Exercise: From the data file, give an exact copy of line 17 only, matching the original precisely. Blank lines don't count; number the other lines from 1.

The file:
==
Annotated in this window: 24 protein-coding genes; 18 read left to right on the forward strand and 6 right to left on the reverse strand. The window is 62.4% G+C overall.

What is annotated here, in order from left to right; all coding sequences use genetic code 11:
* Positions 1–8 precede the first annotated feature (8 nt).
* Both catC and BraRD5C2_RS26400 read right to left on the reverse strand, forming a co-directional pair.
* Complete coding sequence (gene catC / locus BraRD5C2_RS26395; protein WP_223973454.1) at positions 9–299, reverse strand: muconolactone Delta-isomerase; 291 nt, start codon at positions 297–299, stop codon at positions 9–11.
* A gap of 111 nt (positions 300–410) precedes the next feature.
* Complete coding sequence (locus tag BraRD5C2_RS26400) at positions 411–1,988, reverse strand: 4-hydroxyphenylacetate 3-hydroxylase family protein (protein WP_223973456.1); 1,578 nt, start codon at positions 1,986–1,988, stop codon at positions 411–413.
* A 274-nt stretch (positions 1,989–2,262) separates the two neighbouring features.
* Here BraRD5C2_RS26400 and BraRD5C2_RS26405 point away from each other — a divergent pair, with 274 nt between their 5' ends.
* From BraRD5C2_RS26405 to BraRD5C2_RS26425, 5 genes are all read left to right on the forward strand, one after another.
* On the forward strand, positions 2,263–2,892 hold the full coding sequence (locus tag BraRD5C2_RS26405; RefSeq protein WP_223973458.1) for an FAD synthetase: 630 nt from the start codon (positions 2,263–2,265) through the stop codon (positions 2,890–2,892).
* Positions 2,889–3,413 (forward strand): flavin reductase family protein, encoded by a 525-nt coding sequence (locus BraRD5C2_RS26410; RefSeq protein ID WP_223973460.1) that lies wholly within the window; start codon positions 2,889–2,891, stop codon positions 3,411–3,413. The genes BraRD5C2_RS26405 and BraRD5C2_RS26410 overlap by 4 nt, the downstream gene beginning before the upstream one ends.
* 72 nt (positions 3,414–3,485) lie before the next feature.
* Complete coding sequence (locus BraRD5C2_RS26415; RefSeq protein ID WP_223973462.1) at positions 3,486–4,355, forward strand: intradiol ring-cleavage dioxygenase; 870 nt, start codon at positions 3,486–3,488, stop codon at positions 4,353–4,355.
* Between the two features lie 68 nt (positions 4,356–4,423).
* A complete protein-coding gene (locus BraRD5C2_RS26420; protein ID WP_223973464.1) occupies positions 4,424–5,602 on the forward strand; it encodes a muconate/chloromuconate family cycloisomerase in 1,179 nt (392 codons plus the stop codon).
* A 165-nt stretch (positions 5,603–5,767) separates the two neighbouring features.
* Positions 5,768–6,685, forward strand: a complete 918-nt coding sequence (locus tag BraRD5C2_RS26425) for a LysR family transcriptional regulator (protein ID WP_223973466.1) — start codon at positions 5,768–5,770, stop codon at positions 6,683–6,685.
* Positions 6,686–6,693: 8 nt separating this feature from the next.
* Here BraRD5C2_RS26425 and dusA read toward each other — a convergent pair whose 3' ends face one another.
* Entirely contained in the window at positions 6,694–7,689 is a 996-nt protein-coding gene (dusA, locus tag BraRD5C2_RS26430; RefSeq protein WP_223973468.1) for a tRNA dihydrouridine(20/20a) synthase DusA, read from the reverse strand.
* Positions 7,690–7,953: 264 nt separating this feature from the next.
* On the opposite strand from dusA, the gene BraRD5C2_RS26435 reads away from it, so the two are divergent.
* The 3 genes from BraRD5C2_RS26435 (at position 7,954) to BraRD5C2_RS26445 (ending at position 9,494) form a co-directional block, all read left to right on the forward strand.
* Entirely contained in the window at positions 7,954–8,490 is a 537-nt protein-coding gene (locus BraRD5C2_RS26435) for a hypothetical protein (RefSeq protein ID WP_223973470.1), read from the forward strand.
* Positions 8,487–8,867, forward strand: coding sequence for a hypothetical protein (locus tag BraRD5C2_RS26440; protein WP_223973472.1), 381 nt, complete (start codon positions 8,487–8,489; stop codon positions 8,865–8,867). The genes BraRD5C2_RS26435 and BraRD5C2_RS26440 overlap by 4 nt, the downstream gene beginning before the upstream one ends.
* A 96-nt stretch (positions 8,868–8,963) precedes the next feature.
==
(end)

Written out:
* A 165-nt stretch (positions 5,603–5,767) separates the two neighbouring features.